Golden Age

D. Rare “The Golden Age” by Seduction of the Innocent (cassette); rare 1990 album featuring “The Truth Hurts.” Includes FREE Crusin’ “Rock ‘n’ Roll Happened” CD, $15 postpaid USA/Canada ($20 foreign).

Crusin'

E. “Bullets” by Crusin’ (cassette); rare 1991 album featuring “Theme from Ms. Tree.” Includes FREE Crusin’ “Rock ‘n’ Roll Happened” CD, $15 postpaid USA/Canada ($20 foreign).

SOTI Live'

F. “Seduction of the Innocent” Live CD signed by Collins, Christensen, Mumy and Leialoha. Includes FREE Crusin’ “Rock ‘n’ Roll Happened” CD, $20 postpaid USA/Canada ($25 foreign).

G. The Complete Collection (THREE SETS AVAILABLE): “The Golden Age” by Seduction of the Innocent, CD; “Bullets” by Crusin’, CD; “Daybreakers aka Crusin’,” including “Psychedelic Siren,” rare demos and songs from Mommy and Mommy’s Day, signed by original Daybreakers, CD; signed “Seduction of the Innocent” Live CD. Includes FREE Crusin’ “Rock ‘n’ Roll Happened” CD, $60 postpaid USA/Canada ($75 foreign).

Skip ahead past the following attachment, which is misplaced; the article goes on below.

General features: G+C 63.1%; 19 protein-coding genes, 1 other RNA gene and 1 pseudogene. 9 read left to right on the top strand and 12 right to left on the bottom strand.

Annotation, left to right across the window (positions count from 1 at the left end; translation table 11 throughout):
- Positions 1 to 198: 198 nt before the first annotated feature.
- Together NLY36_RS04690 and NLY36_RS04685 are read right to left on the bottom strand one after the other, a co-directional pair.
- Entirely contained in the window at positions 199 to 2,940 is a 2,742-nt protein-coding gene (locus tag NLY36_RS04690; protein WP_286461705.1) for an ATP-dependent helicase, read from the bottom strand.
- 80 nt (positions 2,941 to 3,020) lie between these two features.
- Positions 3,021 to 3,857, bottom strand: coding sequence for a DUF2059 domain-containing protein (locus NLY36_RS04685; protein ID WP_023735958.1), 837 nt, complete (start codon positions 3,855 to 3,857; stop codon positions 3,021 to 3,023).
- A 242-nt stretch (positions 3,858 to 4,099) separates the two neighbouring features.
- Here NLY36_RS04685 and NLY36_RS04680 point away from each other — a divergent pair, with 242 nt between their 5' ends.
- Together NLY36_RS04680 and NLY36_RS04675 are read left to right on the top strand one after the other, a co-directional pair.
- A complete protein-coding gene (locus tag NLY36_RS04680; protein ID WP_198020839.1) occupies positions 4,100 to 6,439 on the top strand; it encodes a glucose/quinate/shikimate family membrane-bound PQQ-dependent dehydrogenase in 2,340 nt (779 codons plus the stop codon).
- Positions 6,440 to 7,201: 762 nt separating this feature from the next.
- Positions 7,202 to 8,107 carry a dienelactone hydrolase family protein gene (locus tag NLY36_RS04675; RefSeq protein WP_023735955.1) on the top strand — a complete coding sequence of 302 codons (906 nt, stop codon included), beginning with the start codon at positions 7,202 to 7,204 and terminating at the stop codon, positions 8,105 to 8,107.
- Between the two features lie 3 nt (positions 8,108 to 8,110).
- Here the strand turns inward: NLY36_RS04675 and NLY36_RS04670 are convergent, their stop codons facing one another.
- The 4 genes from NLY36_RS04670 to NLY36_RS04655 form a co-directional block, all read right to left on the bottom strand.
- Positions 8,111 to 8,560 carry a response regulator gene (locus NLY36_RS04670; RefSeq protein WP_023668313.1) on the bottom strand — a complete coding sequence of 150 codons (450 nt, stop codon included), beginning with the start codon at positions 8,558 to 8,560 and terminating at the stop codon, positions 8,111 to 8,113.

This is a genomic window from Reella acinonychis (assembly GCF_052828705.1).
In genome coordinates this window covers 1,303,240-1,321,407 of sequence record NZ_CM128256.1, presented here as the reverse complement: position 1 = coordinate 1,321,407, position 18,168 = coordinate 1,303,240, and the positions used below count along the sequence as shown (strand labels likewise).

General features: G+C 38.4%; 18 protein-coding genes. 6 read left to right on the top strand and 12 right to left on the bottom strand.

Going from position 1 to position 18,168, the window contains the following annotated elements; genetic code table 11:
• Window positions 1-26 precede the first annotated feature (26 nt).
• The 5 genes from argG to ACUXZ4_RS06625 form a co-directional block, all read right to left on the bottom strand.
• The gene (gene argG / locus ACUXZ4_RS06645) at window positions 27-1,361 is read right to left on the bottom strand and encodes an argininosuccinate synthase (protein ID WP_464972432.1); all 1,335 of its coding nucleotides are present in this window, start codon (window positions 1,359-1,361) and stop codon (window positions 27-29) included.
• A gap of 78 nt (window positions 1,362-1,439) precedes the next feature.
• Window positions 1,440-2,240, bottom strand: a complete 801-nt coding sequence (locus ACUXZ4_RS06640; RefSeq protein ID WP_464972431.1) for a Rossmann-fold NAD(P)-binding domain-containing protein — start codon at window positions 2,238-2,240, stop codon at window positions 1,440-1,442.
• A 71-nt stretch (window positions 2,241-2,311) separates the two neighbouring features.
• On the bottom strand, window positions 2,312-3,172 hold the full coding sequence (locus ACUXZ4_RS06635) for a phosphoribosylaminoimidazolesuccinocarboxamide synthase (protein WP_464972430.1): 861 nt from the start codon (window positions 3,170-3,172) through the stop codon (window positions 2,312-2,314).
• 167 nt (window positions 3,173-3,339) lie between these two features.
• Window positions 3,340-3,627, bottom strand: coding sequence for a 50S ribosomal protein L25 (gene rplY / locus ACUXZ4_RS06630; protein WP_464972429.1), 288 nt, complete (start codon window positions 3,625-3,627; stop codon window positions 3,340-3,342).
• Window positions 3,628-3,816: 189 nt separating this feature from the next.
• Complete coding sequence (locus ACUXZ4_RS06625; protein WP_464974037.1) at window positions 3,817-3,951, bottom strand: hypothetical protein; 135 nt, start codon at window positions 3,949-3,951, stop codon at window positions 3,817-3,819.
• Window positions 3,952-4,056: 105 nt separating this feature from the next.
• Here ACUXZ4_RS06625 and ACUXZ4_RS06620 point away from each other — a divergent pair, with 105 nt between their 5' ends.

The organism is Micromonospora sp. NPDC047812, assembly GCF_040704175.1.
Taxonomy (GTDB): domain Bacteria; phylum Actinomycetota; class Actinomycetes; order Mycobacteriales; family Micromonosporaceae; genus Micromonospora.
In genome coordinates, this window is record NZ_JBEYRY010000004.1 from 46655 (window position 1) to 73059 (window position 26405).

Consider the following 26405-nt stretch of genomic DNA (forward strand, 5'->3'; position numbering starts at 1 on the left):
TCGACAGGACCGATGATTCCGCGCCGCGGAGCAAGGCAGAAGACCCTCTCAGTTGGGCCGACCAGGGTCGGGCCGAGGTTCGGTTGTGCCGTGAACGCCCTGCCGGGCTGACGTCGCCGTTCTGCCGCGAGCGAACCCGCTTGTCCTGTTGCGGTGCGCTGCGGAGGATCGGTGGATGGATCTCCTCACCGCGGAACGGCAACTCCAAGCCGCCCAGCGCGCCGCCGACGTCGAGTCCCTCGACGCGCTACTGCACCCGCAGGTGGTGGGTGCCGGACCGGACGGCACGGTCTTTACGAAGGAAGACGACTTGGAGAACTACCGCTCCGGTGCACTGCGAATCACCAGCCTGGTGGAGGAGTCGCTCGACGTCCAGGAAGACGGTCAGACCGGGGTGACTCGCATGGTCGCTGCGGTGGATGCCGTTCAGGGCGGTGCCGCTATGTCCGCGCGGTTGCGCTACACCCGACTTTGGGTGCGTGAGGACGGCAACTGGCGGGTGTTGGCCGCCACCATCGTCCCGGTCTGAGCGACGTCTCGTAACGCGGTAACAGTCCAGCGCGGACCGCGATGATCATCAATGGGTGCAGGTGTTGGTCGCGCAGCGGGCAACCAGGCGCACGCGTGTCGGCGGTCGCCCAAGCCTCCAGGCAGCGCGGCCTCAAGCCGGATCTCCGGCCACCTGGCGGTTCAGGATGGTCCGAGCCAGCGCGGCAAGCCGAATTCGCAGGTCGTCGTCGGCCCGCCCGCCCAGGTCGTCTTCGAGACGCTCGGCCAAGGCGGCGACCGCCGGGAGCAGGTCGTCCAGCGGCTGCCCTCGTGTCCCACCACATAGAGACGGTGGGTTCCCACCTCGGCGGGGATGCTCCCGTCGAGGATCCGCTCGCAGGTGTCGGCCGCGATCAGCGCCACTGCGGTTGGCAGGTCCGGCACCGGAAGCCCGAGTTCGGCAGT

As indicated, these are available in very limited quantities. An unsigned copy of the Seduction of the Innocent CD may be substituted for the free “Rock ‘n’ Roll Happened” CD, if you buy a second of the above options.

Edit: All options sold out! We’re going to recheck stock and post again with what’s left!

* * *

Here’s an interesting write-up from the University of Chicago Magazine website about my Batman/Eliot Ness graphic novel, SCAR OF THE BAT. Always fun when something from past years pops up for some praise.

This is a nice write-up about BLACK HATS. The posting has been edited after I commented about the original version, which off-handedly said I had a “boatload” of pennames. Which of course I don’t.

The terrific crime writer Tom Piccirilli is kind enough to mention the new Quarry reprints on his blog.

There’s an interview with me at the website of the Top Suspense Group. Lee Goldberg has joined our merry little band of e-book writers, which is very good news. Lee is co-founder (with me) of the International Association of Tie-in Writers. Interviews with him and Ed Gorman and our other talented members can be found at the same site.

And there’s a nice write-up about collaborations at Book Notes, which includes Barbara Allan.

Nate is back from Japan, and I have welcomed him home with this long and complicated update!

M.A.C.